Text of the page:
But concerns over future wealth and care costs are also stopping people from gifting to charities. The research shows the Covid-19 crisis has undoubtedly affected many people’s finances, and subsequently drawn their purse strings tighter. One quarter (26%) of investors with over £10,000 investable assets said they may need access to their wealth to help them in retirement, and one fifth (19%) said they may need access to their wealth to help with the cost of care.

There also seems to be some misconceptions around charitable giving and leaving financial legacies. Well over a tenth (14%) said they were not aware of the benefits of gifting to charity and 14% felt they didn’t have enough wealth to gift at all.

Emma Watson, head of financial planning at Rathbone, says: “Covid-19 has forced many of us to get our financial affairs in order, whether that be getting a will in place or putting together a financial plan. Charities are already facing a huge funding shortfall because of the pandemic, so it will be welcome news to them that so many people are factoring in leaving a legacy in their wills, often to reduce IHT.”

Enabling an easier life with bicycles to help African youngsters like these attend school and receive healthcare. Thus World Bicycle Relief is a charity Raleigh employees can easily identify with.

Cycle charity gets the perfect partner for 2021

World Bicycle Relief has been chosen as the 2021 charity partner of bike brand Raleigh. The partnership will see activities rolled out at Raleigh offices throughout the year, including quarterly virtual challenges, participation in and joint promotion of larger fundraising events and a salary sacrifice scheme for employees wishing to donate to the charity.

Raleigh’s target for these activities is to raise enough money to allow an entire school of students to receive World Bicycle Relief’s purpose-built Buffalo bikes, helping them get to school and finish their education.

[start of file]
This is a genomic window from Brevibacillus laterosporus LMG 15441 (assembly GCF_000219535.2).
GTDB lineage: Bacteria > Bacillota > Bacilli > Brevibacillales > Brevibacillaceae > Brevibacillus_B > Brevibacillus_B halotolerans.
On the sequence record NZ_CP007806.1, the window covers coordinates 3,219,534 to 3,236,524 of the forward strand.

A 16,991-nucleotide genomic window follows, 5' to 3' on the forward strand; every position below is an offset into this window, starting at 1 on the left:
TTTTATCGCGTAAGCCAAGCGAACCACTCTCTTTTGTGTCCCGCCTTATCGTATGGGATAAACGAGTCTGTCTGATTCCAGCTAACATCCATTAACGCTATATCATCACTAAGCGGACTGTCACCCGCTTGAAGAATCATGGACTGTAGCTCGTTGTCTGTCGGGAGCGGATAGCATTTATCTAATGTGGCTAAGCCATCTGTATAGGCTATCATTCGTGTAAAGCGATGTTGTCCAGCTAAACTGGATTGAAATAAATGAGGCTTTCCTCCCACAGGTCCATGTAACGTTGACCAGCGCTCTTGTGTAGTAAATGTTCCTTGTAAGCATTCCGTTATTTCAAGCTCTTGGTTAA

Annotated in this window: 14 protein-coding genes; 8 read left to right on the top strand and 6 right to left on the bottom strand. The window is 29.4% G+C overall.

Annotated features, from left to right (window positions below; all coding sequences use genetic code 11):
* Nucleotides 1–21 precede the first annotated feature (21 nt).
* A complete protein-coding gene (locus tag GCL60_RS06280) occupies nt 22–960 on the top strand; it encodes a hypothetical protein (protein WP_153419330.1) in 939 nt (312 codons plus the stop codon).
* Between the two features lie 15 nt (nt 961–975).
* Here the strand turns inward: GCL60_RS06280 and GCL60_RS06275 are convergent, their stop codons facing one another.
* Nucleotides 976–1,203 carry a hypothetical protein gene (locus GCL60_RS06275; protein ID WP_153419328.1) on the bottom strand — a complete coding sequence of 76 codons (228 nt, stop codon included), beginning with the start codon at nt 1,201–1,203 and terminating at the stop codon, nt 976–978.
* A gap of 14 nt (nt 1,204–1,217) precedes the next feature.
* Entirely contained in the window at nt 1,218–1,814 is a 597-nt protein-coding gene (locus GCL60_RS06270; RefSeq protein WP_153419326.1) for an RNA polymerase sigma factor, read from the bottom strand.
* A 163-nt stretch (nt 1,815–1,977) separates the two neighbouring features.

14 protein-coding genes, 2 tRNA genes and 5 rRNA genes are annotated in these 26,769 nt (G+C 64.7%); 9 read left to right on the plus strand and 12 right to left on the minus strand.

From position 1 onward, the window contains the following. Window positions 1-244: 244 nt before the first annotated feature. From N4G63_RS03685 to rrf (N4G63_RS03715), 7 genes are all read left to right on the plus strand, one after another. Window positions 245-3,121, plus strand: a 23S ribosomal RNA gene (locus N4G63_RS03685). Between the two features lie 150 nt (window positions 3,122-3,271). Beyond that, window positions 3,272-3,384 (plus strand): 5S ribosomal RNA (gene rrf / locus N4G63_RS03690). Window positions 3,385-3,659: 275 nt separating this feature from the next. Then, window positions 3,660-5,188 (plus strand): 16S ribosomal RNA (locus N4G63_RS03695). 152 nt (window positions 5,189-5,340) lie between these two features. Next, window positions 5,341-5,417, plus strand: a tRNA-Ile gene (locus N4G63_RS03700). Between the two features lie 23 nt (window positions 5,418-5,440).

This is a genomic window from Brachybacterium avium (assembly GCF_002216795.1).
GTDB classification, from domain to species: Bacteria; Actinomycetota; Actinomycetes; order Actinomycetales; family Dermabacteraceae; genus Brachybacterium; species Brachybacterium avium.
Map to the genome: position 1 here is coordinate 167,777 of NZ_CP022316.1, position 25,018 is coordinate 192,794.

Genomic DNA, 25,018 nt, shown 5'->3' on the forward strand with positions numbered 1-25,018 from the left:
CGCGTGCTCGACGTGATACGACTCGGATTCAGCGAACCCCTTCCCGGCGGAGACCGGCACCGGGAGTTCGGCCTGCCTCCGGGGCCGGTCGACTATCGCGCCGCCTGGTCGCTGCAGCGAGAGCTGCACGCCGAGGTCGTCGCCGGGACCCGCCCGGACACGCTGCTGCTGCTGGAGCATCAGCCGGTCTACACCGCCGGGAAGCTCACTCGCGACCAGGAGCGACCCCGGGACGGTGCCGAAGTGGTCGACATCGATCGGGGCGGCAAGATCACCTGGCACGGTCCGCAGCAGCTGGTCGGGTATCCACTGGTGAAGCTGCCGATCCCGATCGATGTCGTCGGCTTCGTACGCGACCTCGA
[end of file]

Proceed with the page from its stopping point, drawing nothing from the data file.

Supporting this will be a social media, newsletter programme and blog series distributed by Raleigh to consumers to promote the charity partnership. These will share first-hand accounts of the charity’s work taking place internationally and how World Bicycle Relief’s mission is progressing. The aim is to increase awareness of the charity amongst bike enthusiasts and ultimately encourage donations to the charity.

World Bicycle Relief is currently celebrating the 15th year since its inception, having given life-changing mobility to 2.9 million people in 21 countries. It has delivered 540,000 Buffalo bikes to students, healthcare workers and entrepreneurs, enabling them to overcome the challenges faced by walking long distances on foot.

Lee Kidger, managing director of Raleigh UK & Ireland, says: “We feel really honoured to embarking on this partnership and we’ll be supporting this venture with some amazing, eye-catching initiatives that are really going to help our fundraising targets.”

Charities’ efforts hit by financial pressures